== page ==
The German government on Tuesday, presented a draft self-determination law which, if accepted, will make it easier for people to change their name and gender legally.
The proposed law will put an end to the decade-old rules that require Germans to get expert assessments and a court's authorization. Under the new rules, adults would be able to change their names and legal gender at the registry offices without any other formalities.
'Another big step forward'
"We have taken another big step forward with the self-determination act and with it also in the protection against discrimination and the rights of transgender, intersex and nonbinary people," Germany's Minister for Families, Lisa Paus, said. "This way we can give back some of the dignity to those who have been deprived of it for decades," she added.
Germany's governing coalition had promised to abolish the "transsexual law" when it came to power in December 2021.
The Lesbian and Gay Association in Germany (LSVD), while yet to analyze the draft further, welcomed its publication.
"Affected people and their interest groups have been waiting a long time for this next step, which has been postponed several times since the presentation of the key points paper in June 2022," said Mara Geri, an LSVD executive board member.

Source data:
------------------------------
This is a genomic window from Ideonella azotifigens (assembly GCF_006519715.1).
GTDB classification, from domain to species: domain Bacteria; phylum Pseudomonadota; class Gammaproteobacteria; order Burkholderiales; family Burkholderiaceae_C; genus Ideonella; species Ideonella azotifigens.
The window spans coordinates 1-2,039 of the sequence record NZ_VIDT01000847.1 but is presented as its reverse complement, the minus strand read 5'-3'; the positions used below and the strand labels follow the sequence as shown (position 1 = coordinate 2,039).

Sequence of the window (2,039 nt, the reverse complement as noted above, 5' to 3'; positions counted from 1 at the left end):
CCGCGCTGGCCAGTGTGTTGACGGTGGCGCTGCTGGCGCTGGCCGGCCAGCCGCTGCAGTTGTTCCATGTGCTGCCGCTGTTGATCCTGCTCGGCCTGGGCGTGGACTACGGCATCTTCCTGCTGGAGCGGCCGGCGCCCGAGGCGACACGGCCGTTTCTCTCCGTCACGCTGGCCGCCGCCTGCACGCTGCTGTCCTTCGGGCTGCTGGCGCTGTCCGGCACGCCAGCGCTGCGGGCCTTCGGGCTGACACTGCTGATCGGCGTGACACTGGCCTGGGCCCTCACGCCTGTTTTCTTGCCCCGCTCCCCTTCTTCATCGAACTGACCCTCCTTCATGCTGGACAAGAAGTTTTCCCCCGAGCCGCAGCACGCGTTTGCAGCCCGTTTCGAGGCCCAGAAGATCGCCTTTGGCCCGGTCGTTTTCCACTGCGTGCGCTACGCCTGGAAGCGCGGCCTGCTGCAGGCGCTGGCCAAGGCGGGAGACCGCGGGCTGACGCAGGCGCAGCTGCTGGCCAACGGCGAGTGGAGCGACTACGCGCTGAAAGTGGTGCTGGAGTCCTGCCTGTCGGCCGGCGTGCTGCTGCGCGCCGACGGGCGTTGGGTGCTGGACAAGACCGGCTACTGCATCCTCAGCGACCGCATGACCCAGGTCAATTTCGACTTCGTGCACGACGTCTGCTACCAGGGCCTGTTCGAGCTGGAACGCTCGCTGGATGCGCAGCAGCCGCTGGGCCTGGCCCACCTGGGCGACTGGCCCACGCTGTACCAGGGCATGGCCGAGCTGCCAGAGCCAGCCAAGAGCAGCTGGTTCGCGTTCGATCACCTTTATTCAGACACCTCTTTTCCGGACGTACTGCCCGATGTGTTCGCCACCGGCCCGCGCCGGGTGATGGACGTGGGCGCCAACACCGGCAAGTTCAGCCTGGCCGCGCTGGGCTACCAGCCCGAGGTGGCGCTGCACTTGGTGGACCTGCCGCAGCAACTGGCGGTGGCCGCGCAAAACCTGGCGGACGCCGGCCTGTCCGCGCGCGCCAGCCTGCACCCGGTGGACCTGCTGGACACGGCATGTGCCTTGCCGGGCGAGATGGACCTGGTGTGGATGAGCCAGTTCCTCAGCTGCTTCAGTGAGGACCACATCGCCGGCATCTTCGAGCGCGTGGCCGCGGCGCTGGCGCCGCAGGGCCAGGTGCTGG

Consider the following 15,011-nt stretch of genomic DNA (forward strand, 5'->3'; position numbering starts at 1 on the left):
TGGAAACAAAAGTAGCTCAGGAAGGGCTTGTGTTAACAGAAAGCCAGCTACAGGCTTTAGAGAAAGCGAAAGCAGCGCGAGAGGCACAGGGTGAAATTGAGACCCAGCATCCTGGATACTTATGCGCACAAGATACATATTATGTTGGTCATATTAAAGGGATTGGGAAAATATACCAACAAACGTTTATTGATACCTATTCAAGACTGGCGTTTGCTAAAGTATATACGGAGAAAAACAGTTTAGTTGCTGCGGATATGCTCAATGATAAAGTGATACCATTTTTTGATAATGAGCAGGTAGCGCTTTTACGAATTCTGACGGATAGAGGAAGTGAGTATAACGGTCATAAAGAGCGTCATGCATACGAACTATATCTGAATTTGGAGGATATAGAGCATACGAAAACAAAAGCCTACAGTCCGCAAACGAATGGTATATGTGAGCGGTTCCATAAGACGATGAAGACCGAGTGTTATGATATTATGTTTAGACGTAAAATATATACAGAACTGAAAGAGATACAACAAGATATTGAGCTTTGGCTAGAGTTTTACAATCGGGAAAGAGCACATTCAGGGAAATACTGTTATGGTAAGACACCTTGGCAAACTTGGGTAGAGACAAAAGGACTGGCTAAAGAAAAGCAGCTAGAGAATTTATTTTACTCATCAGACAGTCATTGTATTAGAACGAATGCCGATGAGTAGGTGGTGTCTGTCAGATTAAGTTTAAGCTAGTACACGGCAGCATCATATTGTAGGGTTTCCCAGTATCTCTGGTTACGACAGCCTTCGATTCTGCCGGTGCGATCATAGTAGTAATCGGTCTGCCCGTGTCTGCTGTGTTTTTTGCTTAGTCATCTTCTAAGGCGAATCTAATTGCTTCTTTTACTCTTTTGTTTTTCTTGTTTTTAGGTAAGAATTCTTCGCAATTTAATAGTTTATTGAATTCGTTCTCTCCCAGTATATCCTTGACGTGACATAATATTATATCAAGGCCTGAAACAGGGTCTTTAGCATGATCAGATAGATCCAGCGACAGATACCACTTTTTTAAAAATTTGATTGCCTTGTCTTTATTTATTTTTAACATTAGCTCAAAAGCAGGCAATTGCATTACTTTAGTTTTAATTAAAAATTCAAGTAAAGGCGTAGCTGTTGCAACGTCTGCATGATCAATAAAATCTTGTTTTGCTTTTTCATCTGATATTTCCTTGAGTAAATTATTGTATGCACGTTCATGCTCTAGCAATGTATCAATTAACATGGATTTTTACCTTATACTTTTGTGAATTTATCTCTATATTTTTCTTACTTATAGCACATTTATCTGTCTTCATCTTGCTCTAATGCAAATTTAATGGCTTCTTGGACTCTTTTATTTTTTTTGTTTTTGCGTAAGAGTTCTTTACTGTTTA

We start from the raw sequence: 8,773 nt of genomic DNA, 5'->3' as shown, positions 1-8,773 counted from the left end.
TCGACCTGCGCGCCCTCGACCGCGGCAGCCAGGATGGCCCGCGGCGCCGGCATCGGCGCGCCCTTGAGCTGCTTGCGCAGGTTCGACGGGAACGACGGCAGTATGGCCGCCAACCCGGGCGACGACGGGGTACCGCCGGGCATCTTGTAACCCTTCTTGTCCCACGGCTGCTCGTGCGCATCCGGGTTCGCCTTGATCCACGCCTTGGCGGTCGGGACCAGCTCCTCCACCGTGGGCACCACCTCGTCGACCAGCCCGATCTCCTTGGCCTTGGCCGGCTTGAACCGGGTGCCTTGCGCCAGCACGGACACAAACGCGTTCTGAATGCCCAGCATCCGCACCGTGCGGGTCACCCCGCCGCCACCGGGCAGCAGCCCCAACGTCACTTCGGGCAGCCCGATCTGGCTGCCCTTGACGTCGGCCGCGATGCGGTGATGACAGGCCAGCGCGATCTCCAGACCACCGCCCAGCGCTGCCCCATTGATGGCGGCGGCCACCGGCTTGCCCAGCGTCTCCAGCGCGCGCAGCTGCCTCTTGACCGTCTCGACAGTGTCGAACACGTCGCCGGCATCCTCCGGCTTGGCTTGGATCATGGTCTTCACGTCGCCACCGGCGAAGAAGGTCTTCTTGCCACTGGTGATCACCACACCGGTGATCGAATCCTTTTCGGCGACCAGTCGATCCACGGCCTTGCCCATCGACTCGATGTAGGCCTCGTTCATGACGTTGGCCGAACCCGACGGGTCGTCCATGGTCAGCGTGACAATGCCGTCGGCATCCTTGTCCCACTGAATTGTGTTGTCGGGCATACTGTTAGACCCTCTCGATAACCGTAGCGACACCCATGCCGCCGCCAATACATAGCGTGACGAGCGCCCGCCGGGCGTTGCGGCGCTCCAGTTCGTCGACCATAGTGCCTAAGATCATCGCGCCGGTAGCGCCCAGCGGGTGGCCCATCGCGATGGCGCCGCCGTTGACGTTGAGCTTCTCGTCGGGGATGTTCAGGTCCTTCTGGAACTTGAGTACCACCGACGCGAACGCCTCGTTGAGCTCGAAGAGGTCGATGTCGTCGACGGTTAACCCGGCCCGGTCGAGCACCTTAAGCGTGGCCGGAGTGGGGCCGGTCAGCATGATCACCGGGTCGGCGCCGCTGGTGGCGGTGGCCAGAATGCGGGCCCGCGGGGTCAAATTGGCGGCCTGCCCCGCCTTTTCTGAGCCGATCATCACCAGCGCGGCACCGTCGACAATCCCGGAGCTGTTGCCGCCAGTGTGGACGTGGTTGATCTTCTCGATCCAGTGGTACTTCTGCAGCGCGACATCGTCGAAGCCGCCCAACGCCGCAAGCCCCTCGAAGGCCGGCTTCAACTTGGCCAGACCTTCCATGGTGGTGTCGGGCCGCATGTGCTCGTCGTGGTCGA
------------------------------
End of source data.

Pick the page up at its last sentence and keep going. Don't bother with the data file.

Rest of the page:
The current transsexual law came about in 1981 and requires people to obtain assessments from two experts whose training makes them "sufficiently familiar with the particular problems of transsexualism," and a court decision to legally change their gender.
Public divided on the issue
Under the new law, children below the age of 14 will require their legal guardians to submit the change of declarations. Those 14 or above can do it themselves, but need a letter of support from their legal guardians.
A survey taken in 2022, however, showed there was a mixed response towards the new bill in the public. Carried out by YouGov for the Welt am Sonntag newspaper, the poll showed 46% of respondents in favor of the plan and 41% rejecting it.